It was mid-morning on a day in January—a very cold, bright day. Holding a potted plant before her, a girl of fourteen jumped off the bus in front of the Old Ladies’ Home. “I’m a Campfire Girl…I have to pay a visit to some old lady,” she told the nurse at the desk. This was a woman in a white uniform who looked as if she were cold, from the outside and the inside. Marian, the little girl, did not tell her that this visit would give her three points in the competition held at the girl’s scouts’ association she was part of.
“Acquainted with any of our residents?” asked the nurse. She lifted one eyebrow and spoke like a man. “With any old ladies? No—but—that is, any of them will do,” Marian stammered. The nurse shrugged and rose, and walked towards the hallway. There was a smell in the entire hallway like the interior of a clock. Everything was silent until, behind one of the doors before which they stopped, an old lady cleared her throat which sounded like a sheep bleating.
“There are two in each room,” the nurse remarked over her shoulder. “Two what?” asked Marian without thinking. One old woman was pulling the door open in short, gradual jerks. Marian saw next to her the side-face of another woman, even older, who was lying flat in bed. “Visitor,” said the nurse, and left. “
Marian stood tongue-tied; both hands held the potted plant. The old woman was waiting…Perhaps she said something. The old woman in bed said nothing at all, and she did not look around. “My, my, my,” said the old lady standing suddenly. “Did you come to be our little girl for a while?” Then something was snatched from Marian’s hand—the little potted plant. “Flowers!” screamed the old woman. “Pretty flowers,” she added.
The old woman in bed cleared her throat and also spoke. “They are not pretty,” she said, still without looking around, but very distinctly. “Pretty flowers,” the first woman insisted. “Stinkweeds,” said the other old woman sharply. She had a bunchy white forehead and red eyes like a sheep. Now she turned them toward Marian. The fogginess seemed to rise in her throat again, and she bleated, “Who—are—you?”
To her surprise, Marian could not remember her name. “I’m a Campfire Girl,” she said finally. “You mustn’t pay any attention to old Addie,” the other woman said to Marian. “She’s ailing today.” “Will you shut your mouth?” said the woman in bed. “I am not.” “The flowers are beautiful,” the other old woman whispered again. “Ugly,” said the woman in bed.
If we bring flowers— “Marian began, then fell silent. She had almost said that if Campfire Girls brought flowers to the Old Ladies’ Home, the visit would count one extra point. But the old woman had not listened, anyway. “Poor Addie is ailing.” She said. She has to take medicine—see?” she said, pointing a horny finger at a row of bottles on the table.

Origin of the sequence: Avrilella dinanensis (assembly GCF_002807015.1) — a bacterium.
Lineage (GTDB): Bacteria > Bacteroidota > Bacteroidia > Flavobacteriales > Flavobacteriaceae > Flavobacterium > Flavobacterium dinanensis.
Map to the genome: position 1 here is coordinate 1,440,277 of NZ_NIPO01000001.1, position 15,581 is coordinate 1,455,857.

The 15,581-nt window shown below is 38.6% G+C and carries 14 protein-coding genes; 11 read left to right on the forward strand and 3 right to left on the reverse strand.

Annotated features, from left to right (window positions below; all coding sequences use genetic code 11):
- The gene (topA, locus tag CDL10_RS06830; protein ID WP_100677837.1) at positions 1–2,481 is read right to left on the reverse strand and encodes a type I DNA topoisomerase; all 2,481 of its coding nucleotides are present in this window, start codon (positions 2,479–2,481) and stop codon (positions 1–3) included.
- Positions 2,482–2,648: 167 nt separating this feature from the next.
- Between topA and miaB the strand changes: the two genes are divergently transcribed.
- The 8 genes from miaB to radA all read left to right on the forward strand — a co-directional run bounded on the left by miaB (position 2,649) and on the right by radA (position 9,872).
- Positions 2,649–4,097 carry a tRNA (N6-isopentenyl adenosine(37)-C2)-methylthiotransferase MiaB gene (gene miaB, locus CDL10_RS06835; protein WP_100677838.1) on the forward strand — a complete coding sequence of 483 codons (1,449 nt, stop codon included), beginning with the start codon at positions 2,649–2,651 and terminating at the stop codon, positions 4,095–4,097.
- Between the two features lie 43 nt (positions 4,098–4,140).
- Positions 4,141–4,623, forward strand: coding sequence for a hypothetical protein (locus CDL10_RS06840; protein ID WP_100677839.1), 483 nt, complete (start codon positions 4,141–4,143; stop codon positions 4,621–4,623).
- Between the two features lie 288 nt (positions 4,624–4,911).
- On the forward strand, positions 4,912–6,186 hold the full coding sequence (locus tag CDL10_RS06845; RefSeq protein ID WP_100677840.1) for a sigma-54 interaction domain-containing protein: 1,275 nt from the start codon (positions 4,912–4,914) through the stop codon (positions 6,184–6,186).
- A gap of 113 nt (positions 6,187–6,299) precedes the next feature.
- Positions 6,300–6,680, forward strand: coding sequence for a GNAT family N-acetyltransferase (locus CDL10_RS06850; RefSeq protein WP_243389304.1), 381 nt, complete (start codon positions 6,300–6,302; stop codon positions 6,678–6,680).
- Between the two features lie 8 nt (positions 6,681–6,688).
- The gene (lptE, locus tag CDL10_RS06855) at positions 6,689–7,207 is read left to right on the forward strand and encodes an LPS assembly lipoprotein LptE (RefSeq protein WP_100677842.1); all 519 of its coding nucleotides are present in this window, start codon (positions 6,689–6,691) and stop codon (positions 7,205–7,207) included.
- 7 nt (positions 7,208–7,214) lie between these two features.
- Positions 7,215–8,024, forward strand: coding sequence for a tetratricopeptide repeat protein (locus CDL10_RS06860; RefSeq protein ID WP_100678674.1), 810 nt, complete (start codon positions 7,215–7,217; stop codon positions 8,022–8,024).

“I am not more sick than you are,” said the woman in bed. “Oh, yes you are! I even got more sense than you have” said the other old woman. “Will you hush! Will you hush!” cried the other one. Marian leaned back rigidly in her chair.
“When I was a little girl like you, I went to school and all,” said the other old woman. “Hush!” said the sick woman in the bed. “You never went to school. You never came and you never went. You never were anything—only here. Your head is empty, your heart and hands and your old black purse are all empty—you showed it to me. And yet you talk, talk, talk, talk, talk all the time until I think I’m losing my mind! Do they seriously suppose that I’ll be able to keep it up, day in, day out, night in, night out, living in the same room with a terrible old woman forever?”
“Now, now, Addie,” said the first old woman. “That’s not polite. Do you know what’s really the matter with old Addie today?” “The matter?” the child repeated stupidly. “What’s the matter with her?” “Why, she’s mad because it’s her birthday!” said the other old woman.
“It is not, it is not!” screamed the old woman in bed. “It is not my birthday, no one knows when that is but myself, and will you please be quiet and say nothing more, or I’ll go straight out of my mind!”
“How old are you?” Marian finally dared to ask. “I won’t tell!” The old face on the pillow, where Marian was bending over it, slowly changed into something that looked like a reflection in a broken mirror. “She’s crying!” Marian said and turned to the other old woman. “That’s Addie for you,” the old woman said spitefully. Marian jumped up and moved toward the door. She ran down the hall, without looking behind her and without looking at the nurse. Her yellow hair under the white cap, her scarlet coat, her bare knees flashed in the sunlight as she ran to meet the big bus rocketing through the street. “Wait for me!” she shouted. The bus stopped